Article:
It is hard to overestimate the negative impact Hitler’s foolhardy violation of the Munich Pact had upon Chamberlain. After all the euphoria in London and Paris over the avoidance of war with Germany in 1938 with the Munich Agreement, which enshrined the Wilsonian principle of self-determination to allow the 3.5 million Germans in the Sudetenland to unite with Germany, Chamberlain viewed Hitler’s violation of the pact as a personal insult and breach of honor. This caused him to do an about-face and guarantee Poland against potential German military aggression, which Hitler had never even contemplated up to that point. This gave Poland the footing it needed to refuse all of Hitler’s subsequent attempts to negotiate the return of this Polish occupied German city. This abrupt reversal in policy ended up triggering a world war which would cost over fifty million lives. Less than six months later, France and Britain were dragged into the war. Had Hitler not violated the Munich Pact and instead used a Four Power Conference to settle his claims to the Polish Corridor with Poland, then he might have been remembered as the most successful German Chancellor in German history (with the exception of Otto von Bismarck) for accomplishing the never-before realized dream of a united Germany. Instead, he is universally despised as the German leader who killed five million Jews in the Holocaust and presided over the destruction of Germany in 1945.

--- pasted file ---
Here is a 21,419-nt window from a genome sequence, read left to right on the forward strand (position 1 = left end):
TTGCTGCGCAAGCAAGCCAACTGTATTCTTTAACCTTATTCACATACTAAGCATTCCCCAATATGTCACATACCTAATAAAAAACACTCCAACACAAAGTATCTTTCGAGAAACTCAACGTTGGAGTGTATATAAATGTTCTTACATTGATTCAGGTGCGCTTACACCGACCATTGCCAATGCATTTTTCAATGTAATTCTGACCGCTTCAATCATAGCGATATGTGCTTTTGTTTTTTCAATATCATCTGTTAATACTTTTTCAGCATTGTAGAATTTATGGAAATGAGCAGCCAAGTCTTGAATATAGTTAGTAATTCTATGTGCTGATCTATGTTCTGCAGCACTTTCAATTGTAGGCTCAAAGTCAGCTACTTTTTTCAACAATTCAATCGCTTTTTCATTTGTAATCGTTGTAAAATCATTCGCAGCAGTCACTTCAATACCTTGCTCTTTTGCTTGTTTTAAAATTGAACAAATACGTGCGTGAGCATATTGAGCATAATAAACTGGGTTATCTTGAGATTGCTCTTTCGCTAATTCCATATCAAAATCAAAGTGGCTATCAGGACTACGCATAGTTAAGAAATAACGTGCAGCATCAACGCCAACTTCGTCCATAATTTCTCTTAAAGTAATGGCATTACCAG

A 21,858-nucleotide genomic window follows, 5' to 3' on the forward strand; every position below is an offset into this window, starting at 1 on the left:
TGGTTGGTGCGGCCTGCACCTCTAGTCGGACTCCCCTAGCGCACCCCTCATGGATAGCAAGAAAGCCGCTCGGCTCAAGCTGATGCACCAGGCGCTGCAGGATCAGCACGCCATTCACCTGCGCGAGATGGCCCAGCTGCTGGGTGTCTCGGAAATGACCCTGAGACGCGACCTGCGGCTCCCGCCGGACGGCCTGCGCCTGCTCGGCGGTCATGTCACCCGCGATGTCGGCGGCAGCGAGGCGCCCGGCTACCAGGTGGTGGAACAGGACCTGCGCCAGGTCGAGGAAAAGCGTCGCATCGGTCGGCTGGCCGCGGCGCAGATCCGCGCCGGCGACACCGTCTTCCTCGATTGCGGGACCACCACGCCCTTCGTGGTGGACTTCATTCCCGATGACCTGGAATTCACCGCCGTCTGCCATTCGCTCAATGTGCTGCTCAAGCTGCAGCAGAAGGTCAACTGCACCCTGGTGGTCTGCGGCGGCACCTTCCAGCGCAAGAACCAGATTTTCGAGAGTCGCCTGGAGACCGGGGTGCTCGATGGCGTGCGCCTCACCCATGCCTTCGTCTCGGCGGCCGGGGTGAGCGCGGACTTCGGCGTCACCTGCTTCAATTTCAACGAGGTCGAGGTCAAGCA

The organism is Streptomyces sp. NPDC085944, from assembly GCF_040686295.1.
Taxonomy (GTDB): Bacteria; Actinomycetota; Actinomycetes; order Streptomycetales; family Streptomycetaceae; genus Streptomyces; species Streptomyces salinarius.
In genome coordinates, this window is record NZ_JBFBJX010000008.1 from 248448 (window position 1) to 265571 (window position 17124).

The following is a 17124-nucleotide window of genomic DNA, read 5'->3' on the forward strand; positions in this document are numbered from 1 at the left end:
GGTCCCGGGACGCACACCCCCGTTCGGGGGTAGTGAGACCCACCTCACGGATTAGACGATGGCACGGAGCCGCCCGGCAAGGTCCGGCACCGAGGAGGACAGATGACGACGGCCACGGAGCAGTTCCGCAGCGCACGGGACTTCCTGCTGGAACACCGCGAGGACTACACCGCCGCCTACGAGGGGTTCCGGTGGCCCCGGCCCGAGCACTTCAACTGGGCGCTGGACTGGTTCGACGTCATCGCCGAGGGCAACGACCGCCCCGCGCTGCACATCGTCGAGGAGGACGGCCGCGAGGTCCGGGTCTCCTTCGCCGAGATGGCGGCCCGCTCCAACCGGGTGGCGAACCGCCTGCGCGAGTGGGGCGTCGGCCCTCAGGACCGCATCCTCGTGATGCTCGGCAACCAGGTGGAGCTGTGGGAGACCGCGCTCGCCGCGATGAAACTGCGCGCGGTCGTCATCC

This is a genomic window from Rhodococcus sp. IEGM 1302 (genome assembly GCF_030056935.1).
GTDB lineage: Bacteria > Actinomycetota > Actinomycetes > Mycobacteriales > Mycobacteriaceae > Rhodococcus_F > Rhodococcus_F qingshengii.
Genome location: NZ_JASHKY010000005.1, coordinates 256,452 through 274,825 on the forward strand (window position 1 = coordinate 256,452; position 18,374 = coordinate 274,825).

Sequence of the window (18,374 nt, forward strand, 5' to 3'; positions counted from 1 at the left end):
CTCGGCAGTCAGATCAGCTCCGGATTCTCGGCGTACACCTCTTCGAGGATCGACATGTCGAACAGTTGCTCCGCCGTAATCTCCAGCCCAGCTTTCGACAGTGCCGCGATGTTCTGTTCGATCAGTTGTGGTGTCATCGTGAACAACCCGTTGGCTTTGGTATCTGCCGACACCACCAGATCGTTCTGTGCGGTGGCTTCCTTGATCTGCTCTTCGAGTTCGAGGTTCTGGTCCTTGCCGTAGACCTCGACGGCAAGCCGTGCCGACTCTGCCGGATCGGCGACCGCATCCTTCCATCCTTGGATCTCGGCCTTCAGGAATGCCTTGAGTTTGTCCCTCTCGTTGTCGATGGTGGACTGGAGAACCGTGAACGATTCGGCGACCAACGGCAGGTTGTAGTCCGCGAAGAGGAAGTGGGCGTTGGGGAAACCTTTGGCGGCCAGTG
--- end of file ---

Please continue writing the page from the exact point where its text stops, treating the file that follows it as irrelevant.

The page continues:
Only Occupy the Polish Corridor, Not All of Western Poland